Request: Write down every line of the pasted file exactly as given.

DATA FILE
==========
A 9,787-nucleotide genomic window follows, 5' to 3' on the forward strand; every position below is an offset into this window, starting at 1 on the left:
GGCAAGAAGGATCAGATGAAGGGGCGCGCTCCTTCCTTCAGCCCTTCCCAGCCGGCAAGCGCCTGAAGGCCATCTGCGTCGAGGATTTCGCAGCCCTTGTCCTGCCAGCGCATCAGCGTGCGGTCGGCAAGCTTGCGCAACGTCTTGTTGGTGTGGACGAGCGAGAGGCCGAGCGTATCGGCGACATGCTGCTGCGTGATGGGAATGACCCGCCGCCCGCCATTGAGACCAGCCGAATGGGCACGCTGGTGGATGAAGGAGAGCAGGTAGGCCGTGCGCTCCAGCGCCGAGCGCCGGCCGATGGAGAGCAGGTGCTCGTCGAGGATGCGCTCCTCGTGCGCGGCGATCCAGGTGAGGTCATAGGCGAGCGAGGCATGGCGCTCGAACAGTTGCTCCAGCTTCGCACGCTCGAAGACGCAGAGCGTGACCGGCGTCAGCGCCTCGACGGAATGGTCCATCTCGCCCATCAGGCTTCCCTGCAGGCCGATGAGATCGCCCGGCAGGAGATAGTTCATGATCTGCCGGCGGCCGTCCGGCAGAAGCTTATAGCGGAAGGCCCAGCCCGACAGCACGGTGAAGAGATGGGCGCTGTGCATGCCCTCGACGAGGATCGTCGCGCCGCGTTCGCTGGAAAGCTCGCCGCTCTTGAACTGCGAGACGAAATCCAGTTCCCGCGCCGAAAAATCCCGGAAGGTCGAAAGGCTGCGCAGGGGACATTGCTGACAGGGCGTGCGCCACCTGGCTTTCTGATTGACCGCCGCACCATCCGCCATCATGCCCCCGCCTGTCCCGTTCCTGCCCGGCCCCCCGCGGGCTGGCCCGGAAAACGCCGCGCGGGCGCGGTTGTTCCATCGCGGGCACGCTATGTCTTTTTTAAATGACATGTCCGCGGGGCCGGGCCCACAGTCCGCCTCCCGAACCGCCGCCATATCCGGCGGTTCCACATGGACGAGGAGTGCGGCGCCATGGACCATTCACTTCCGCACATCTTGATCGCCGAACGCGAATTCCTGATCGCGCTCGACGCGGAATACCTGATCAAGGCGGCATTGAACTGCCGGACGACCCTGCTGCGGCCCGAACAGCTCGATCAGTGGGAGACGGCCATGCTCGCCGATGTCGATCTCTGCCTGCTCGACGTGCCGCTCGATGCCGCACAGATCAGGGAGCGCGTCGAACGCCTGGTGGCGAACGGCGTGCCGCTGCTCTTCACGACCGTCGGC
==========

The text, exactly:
A 9,787-nucleotide genomic window follows, 5' to 3' on the forward strand; every position below is an offset into this window, starting at 1 on the left:
GGCAAGAAGGATCAGATGAAGGGGCGCGCTCCTTCCTTCAGCCCTTCCCAGCCGGCAAGCGCCTGAAGGCCATCTGCGTCGAGGATTTCGCAGCCCTTGTCCTGCCAGCGCATCAGCGTGCGGTCGGCAAGCTTGCGCAACGTCTTGTTGGTGTGGACGAGCGAGAGGCCGAGCGTATCGGCGACATGCTGCTGCGTGATGGGAATGACCCGCCGCCCGCCATTGAGACCAGCCGAATGGGCACGCTGGTGGATGAAGGAGAGCAGGTAGGCCGTGCGCTCCAGCGCCGAGCGCCGGCCGATGGAGAGCAGGTGCTCGTCGAGGATGCGCTCCTCGTGCGCGGCGATCCAGGTGAGGTCATAGGCGAGCGAGGCATGGCGCTCGAACAGTTGCTCCAGCTTCGCACGCTCGAAGACGCAGAGCGTGACCGGCGTCAGCGCCTCGACGGAATGGTCCATCTCGCCCATCAGGCTTCCCTGCAGGCCGATGAGATCGCCCGGCAGGAGATAGTTCATGATCTGCCGGCGGCCGTCCGGCAGAAGCTTATAGCGGAAGGCCCAGCCCGACAGCACGGTGAAGAGATGGGCGCTGTGCATGCCCTCGACGAGGATCGTCGCGCCGCGTTCGCTGGAAAGCTCGCCGCTCTTGAACTGCGAGACGAAATCCAGTTCCCGCGCCGAAAAATCCCGGAAGGTCGAAAGGCTGCGCAGGGGACATTGCTGACAGGGCGTGCGCCACCTGGCTTTCTGATTGACCGCCGCACCATCCGCCATCATGCCCCCGCCTGTCCCGTTCCTGCCCGGCCCCCCGCGGGCTGGCCCGGAAAACGCCGCGCGGGCGCGGTTGTTCCATCGCGGGCACGCTATGTCTTTTTTAAATGACATGTCCGCGGGGCCGGGCCCACAGTCCGCCTCCCGAACCGCCGCCATATCCGGCGGTTCCACATGGACGAGGAGTGCGGCGCCATGGACCATTCACTTCCGCACATCTTGATCGCCGAACGCGAATTCCTGATCGCGCTCGACGCGGAATACCTGATCAAGGCGGCATTGAACTGCCGGACGACCCTGCTGCGGCCCGAACAGCTCGATCAGTGGGAGACGGCCATGCTCGCCGATGTCGATCTCTGCCTGCTCGACGTGCCGCTCGATGCCGCACAGATCAGGGAGCGCGTCGAACGCCTGGTGGCGAACGGCGTGCCGCTGCTCTTCACGACCGTCGGC